NBC works with Macy’s to produce the “official” telecast of the parade. CBS broadcasts an “unofficial” version along the parade route; ratings for the show weren’t immediately available on Friday.

After the parade on Thursday, NBC televised another Thanksgiving tradition, the “National Dog Show Presented by Purina,” and it averaged 10.3 million viewers for the network, down slightly from 10.7 million viewers last year.

And NBC’s primetime NFL offering of the San Francisco 49ers taking on the Seattle Seahawks netted the Peacock a preliminary audience of 17.7 million viewers, also down slightly from the year before.

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Black Friday on strike: Walmart workers vow big protests

In Uncategorized on November 28, 2014 at 5:37 pm
wal mart protest street
Shoppers won’t be the only ones lined up outside some Walmart stores on Black Friday.

Some aggrieved Walmart workers and their advocates have a slew of grievances. And for the third year in a row, they will air them on one of the busiest shopping days: Black Friday.

Protesters are expected to gather outside 1,600 Walmart (WMT) stores across the country as the retailer launches doorbuster deals.

That would be more than ever before, according to organizers. Some demonstrations are planned for Wednesday, while others will take place on Thanksgiving Day or Black Friday.

Among the bigger events are expected in Los Angeles, Washington D.C., Chicago, Tampa, Dallas, Denver and Sacramento. Walmart has 4,281 U.S. stores.

Stores one-up each other on Thanksgiving 

Some workers are expected to strike, walking off the job during their shift. They will be joined by teachers and other community leaders.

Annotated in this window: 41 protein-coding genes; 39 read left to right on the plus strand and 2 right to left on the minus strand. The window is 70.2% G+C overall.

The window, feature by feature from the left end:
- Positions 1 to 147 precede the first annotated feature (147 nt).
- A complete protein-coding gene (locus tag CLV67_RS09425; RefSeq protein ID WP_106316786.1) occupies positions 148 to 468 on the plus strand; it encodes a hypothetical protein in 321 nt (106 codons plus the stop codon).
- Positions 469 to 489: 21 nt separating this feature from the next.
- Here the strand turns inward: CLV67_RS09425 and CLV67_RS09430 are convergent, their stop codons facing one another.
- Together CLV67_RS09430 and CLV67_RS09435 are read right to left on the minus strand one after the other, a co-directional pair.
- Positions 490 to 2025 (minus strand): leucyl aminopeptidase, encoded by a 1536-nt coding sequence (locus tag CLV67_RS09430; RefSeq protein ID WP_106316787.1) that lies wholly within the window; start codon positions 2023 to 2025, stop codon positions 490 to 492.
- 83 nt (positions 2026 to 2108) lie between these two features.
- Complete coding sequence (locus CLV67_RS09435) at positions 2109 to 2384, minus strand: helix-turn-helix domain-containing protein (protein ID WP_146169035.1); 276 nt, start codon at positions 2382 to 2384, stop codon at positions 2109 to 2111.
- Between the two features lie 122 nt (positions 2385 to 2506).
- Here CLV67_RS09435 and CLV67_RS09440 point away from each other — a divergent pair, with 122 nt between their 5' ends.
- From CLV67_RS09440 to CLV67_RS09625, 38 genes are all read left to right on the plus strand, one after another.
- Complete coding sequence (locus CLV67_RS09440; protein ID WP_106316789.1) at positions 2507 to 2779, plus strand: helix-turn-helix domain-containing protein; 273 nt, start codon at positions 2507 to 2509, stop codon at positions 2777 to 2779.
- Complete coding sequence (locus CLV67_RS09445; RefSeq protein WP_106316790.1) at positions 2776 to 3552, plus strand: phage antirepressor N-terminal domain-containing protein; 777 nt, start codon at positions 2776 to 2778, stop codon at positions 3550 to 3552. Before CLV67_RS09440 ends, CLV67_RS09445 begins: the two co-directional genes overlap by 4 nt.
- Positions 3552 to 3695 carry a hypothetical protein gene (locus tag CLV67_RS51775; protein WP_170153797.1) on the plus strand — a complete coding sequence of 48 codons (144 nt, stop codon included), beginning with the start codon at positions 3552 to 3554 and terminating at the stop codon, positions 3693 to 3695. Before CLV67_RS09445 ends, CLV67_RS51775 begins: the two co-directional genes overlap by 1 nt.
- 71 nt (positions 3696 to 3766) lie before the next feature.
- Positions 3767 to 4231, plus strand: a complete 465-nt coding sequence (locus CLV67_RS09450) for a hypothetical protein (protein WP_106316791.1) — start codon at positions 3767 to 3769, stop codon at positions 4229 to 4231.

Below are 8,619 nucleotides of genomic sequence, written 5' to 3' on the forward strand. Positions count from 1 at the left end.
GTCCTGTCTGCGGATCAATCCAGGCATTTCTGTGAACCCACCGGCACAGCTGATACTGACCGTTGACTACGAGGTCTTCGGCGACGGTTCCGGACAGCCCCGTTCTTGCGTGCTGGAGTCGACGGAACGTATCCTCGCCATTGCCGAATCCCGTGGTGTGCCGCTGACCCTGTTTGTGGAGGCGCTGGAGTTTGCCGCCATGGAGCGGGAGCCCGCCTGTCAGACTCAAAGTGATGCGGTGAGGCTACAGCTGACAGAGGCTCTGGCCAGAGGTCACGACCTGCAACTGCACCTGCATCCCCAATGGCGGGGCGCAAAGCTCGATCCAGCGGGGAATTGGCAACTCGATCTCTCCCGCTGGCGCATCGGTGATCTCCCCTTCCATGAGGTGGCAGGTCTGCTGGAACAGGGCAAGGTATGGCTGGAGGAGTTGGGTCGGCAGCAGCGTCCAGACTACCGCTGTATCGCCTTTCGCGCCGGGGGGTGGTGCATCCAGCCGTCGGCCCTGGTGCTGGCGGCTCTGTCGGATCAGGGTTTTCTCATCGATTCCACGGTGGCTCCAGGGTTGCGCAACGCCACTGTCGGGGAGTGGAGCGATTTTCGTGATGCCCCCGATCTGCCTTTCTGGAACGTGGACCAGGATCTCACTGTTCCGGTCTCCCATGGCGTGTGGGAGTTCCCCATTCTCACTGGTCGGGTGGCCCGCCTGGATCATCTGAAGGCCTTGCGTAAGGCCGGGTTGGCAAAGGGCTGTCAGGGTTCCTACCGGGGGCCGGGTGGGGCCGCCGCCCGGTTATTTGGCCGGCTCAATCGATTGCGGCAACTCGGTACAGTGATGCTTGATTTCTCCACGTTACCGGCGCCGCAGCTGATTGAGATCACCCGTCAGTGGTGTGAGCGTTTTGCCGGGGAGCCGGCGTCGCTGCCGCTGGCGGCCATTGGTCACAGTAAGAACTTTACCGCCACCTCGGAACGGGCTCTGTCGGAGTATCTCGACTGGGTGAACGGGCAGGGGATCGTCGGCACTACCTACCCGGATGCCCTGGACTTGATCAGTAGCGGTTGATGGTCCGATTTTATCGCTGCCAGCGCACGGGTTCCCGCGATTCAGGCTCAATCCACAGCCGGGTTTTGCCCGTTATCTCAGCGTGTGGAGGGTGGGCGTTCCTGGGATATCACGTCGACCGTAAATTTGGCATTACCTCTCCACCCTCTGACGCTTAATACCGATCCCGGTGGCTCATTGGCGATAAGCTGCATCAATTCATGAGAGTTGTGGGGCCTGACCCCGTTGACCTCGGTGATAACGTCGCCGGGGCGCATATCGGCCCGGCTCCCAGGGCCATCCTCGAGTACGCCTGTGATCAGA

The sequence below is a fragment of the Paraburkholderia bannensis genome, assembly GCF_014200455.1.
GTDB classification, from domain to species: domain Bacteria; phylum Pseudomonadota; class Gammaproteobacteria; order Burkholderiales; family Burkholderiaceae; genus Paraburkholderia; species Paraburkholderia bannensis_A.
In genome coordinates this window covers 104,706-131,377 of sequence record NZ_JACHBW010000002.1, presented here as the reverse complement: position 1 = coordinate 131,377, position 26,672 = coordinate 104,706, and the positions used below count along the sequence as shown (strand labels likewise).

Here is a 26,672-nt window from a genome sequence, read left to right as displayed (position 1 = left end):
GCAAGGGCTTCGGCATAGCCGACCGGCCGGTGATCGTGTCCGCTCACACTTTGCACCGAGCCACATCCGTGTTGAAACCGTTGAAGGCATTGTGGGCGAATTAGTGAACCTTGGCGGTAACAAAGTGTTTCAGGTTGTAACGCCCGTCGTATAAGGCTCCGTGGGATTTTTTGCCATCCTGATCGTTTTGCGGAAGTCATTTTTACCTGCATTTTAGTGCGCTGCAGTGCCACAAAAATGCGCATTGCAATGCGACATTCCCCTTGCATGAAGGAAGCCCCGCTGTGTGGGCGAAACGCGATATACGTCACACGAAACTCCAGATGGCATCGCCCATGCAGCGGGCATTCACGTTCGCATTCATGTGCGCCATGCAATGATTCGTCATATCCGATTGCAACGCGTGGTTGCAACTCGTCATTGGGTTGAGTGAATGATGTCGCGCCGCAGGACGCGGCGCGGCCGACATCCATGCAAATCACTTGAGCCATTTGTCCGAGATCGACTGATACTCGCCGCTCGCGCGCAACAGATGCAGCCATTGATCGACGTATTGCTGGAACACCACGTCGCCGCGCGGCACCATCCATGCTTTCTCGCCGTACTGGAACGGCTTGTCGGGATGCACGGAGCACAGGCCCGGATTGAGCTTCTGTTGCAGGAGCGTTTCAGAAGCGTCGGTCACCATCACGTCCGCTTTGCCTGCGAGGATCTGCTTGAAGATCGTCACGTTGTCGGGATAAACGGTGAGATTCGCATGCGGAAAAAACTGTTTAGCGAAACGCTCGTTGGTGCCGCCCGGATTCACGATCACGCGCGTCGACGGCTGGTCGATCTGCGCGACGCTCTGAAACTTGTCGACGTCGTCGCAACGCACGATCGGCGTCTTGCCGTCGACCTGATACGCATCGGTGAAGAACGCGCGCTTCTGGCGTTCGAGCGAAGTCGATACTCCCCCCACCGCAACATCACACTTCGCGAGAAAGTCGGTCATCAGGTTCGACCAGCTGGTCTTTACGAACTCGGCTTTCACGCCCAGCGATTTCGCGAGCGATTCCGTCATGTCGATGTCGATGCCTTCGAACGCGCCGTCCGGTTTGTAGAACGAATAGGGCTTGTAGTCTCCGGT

The demonstrators are backed by groups like OUR Walmart, which has union ties. And they are calling for higher wages (a minimum of $15 an hour) and fair schedules.

In response, a Walmart (WMT)spokeswoman said a lot of the demonstrators are not Walmart workers and do not accurately reflect the views of its employees.

CEO Doug McMillon said last month that only 6,000 of the company’s 1.3 million U.S. workers are paid at the minimum wage. He vowed that the company would eventually pay all its workers above the minimum wage.

Related: The ultimate guide to shopping on Thanksgiving

At least one Walmart employee planning to protest this week said it’s not just about money.

“We’re overworked, underpaid and disrespected,” said Shomari Lewis, who works overnights in Arlington, Texas, stocking inventory.

One of his biggest complaints: He says his workload has increased over the past couple of years, without what he feels is a commensurate increase in pay.

Walmart protesters come out from time to time throughout the year, but most demonstrations happen around Black Friday. Fast-food and other retail workers have also been protesting in recent years, asking to be paid a living wage.

Related: We love working on Thanksgiving!

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India’s economy slows, but optimism remains

In Uncategorized on November 28, 2014 at 5:37 pm

Women in India struggle to find work 

India’s economic growth slowed last quarter, raising the stakes for Prime Minister Narendra Modi as he seeks to push through long-overdue reforms.

Gross domestic product grew by 5.3% during the second quarter of India’s fiscal year, down from a 5.7% expansion in the previous quarter. However, many economists had expected a worse showing.

India’s new government has gone to great lengths to build a consensus around economic reforms since gaining power in May’s parliamentary elections.

Modi has promised to end policy paralysis, reduce inflation and tackle corruption. He also pledged to establish manufacturing hubs and industrial corridors and improve the tax code.

But many of the reforms have been stalled by political gridlock, and big ticket reforms have failed to materialize.

“The government’s reform agenda has recently gathered momentum, but progress in a number of the most important areas has so far been underwhelming,” Capital Economics said in a research note.

Related: India’s economy will get its “big bang”